Just 31% of households can now afford to buy a newly built home, according to the National Association of Home Builders.

Affordability of New Home Construction Dropped -10% in 2021

The National Association of Home Builders (NAHB) estimated that in early 2021, more than 50M households could afford to purchase a newly built home.

Today, in early 2022, the NAHB estimates that only 39M US households could afford to buy a newly built home.  This means that over this past year, one in ten households have been priced out of a newly constructed home.

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These figures come to us via the NAHB’s latest “priced out” report.  This same report also indicates that 69% of households in the US cannot a median-priced new home in their neighborhood/area.

New Home Prices Substantially Up Over Past Year

At the end of December 2021, the average sales price of a newly built home was $457,300, according to the US Census Bureau.  This price of $457,300 represents a price increase of more than +19% y/y.

The result?  Sales of newly built homes were down -14%.

Meanwhile, “inventory in the existing sales market is only one-third the level of the new home market, relative to sales, and that is putting extra upward pressure on new home prices,” said Ian Shepherdson, chief economist with Pantheon Macroeconomics.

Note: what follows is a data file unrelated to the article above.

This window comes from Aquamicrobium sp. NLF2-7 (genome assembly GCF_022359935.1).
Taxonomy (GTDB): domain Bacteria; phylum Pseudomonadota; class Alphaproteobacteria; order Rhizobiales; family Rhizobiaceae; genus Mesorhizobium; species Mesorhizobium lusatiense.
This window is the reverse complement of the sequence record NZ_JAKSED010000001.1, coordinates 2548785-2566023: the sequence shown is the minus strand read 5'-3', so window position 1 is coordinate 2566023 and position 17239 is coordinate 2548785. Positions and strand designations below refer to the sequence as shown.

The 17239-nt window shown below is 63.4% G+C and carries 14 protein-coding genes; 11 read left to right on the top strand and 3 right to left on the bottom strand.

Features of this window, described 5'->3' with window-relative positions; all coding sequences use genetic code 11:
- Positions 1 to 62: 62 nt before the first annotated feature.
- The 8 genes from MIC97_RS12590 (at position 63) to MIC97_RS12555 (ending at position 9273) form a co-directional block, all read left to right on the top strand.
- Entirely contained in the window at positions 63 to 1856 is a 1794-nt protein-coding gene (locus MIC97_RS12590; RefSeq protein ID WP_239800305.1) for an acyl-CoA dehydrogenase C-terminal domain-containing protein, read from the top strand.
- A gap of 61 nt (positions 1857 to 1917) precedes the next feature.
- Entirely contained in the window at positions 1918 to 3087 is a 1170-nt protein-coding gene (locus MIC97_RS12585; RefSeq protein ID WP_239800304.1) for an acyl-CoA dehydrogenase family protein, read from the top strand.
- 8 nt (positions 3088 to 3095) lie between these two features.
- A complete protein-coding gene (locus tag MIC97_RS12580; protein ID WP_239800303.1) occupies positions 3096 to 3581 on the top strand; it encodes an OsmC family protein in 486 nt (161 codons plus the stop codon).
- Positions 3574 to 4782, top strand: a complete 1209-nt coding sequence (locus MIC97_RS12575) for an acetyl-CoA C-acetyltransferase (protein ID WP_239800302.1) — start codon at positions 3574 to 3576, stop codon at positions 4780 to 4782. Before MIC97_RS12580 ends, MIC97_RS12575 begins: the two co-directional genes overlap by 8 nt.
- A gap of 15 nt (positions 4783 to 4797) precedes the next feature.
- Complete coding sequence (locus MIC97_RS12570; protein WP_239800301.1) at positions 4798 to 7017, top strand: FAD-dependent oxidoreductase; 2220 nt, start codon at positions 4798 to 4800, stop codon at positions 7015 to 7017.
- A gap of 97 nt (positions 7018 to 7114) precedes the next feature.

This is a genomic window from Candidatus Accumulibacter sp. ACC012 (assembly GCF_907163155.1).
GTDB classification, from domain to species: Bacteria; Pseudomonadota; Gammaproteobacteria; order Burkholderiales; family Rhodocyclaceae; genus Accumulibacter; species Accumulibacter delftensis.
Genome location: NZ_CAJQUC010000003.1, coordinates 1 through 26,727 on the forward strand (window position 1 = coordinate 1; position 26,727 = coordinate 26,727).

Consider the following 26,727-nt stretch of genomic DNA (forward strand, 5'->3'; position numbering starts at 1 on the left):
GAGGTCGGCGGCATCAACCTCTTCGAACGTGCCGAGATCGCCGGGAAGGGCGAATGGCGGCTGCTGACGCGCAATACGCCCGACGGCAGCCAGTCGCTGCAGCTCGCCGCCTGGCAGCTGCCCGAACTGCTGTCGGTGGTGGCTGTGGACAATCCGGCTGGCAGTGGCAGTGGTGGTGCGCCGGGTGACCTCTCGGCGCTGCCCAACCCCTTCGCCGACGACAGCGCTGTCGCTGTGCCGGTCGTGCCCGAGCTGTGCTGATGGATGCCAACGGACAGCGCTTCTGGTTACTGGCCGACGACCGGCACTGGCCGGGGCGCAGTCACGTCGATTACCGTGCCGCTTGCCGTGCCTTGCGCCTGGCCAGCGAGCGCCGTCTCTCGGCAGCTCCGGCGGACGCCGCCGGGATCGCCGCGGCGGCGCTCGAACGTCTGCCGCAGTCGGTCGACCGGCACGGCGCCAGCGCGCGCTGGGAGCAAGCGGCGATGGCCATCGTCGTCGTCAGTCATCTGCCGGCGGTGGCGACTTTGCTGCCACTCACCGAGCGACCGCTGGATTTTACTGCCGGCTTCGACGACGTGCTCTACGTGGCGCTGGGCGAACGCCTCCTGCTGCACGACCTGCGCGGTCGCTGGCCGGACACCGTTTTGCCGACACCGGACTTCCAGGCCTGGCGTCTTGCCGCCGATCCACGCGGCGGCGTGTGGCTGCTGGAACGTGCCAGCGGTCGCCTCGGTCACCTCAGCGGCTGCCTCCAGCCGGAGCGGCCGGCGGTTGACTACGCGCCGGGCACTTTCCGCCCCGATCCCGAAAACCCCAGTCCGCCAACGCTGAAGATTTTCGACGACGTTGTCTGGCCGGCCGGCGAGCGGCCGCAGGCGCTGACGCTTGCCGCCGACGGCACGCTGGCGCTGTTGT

Also at the end of December 2021, the median existing-home price was $358,000, an increase of +15.8% y/y, according to the National Association of REALTORS® (NAR).

We can all do the math here…$457,300 is nearly $100,000 more than $358,000.

Rising Mortgage Rates Also Playing a Role in Affordability Wall

NAHB Senior Economist Na Zhao said, “If mortgage interest (rates) increase (as they topped 4% last week), the monthly mortgage payments will rise as well, and therefore higher household income thresholds are needed to qualify for a mortgage loan.”

The NAHB considers a total mortgage payment for a new home (principal, interest, taxes and insurance) that exceeds +28% of a household’s gross income to be unaffordable.

The NAHB estimates that if new home prices increase by just $1,000, an additional 118,000 households would be priced out of a newly built home.  For households earning lower incomes, buying a new home would not even be an option.

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This latest “priced out” report from the NAHB states, “Housing affordability is a great concern for households with annual incomes at the lower end of the distribution.”

Thanks to the National Association of Home Builders and Inman.







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